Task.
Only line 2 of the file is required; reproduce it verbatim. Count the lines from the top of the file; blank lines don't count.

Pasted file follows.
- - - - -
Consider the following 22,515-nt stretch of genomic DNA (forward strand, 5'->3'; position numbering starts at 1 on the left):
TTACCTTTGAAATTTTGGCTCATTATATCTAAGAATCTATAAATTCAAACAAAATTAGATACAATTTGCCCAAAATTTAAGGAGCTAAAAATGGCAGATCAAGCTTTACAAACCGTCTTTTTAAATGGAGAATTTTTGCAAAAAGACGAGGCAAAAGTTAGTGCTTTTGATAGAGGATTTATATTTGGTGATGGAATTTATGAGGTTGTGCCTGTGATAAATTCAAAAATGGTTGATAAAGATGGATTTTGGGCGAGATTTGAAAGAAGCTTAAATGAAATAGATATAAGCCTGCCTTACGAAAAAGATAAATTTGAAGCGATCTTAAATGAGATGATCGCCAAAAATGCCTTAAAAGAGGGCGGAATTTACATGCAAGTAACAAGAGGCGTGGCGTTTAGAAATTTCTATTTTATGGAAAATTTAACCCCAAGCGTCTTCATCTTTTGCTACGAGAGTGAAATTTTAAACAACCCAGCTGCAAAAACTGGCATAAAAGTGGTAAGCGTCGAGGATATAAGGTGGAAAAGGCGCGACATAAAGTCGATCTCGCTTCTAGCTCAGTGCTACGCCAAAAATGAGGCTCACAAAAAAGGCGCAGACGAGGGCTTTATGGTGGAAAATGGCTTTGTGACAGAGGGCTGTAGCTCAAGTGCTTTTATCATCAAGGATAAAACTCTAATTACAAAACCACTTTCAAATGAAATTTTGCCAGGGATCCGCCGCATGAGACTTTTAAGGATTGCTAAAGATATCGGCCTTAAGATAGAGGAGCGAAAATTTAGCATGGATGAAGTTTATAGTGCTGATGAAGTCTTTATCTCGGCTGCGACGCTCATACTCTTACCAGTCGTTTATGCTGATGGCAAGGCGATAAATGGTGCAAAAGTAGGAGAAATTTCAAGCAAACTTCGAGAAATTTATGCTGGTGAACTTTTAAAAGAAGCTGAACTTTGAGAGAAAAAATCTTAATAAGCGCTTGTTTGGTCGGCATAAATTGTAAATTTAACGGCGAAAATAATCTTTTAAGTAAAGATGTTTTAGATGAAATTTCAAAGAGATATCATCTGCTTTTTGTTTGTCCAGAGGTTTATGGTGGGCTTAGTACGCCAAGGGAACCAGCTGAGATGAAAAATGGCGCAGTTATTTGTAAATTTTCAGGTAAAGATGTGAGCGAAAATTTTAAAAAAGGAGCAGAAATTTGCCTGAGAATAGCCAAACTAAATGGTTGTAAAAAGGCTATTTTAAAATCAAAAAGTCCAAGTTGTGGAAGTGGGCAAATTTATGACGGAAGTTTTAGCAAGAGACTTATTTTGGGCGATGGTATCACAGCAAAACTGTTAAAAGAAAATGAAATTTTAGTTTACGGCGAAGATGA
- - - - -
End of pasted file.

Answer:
TTACCTTTGAAATTTTGGCTCATTATATCTAAGAATCTATAAATTCAAACAAAATTAGATACAATTTGCCCAAAATTTAAGGAGCTAAAAATGGCAGATCAAGCTTTACAAACCGTCTTTTTAAATGGAGAATTTTTGCAAAAAGACGAGGCAAAAGTTAGTGCTTTTGATAGAGGATTTATATTTGGTGATGGAATTTATGAGGTTGTGCCTGTGATAAATTCAAAAATGGTTGATAAAGATGGATTTTGGGCGAGATTTGAAAGAAGCTTAAATGAAATAGATATAAGCCTGCCTTACGAAAAAGATAAATTTGAAGCGATCTTAAATGAGATGATCGCCAAAAATGCCTTAAAAGAGGGCGGAATTTACATGCAAGTAACAAGAGGCGTGGCGTTTAGAAATTTCTATTTTATGGAAAATTTAACCCCAAGCGTCTTCATCTTTTGCTACGAGAGTGAAATTTTAAACAACCCAGCTGCAAAAACTGGCATAAAAGTGGTAAGCGTCGAGGATATAAGGTGGAAAAGGCGCGACATAAAGTCGATCTCGCTTCTAGCTCAGTGCTACGCCAAAAATGAGGCTCACAAAAAAGGCGCAGACGAGGGCTTTATGGTGGAAAATGGCTTTGTGACAGAGGGCTGTAGCTCAAGTGCTTTTATCATCAAGGATAAAACTCTAATTACAAAACCACTTTCAAATGAAATTTTGCCAGGGATCCGCCGCATGAGACTTTTAAGGATTGCTAAAGATATCGGCCTTAAGATAGAGGAGCGAAAATTTAGCATGGATGAAGTTTATAGTGCTGATGAAGTCTTTATCTCGGCTGCGACGCTCATACTCTTACCAGTCGTTTATGCTGATGGCAAGGCGATAAATGGTGCAAAAGTAGGAGAAATTTCAAGCAAACTTCGAGAAATTTATGCTGGTGAACTTTTAAAAGAAGCTGAACTTTGAGAGAAAAAATCTTAATAAGCGCTTGTTTGGTCGGCATAAATTGTAAATTTAACGGCGAAAATAATCTTTTAAGTAAAGATGTTTTAGATGAAATTTCAAAGAGATATCATCTGCTTTTTGTTTGTCCAGAGGTTTATGGTGGGCTTAGTACGCCAAGGGAACCAGCTGAGATGAAAAATGGCGCAGTTATTTGTAAATTTTCAGGTAAAGATGTGAGCGAAAATTTTAAAAAAGGAGCAGAAATTTGCCTGAGAATAGCCAAACTAAATGGTTGTAAAAAGGCTATTTTAAAATCAAAAAGTCCAAGTTGTGGAAGTGGGCAAATTTATGACGGAAGTTTTAGCAAGAGACTTATTTTGGGCGATGGTATCACAGCAAAACTGTTAAAAGAAAATGAAATTTTAGTTTACGGCGAAGATGA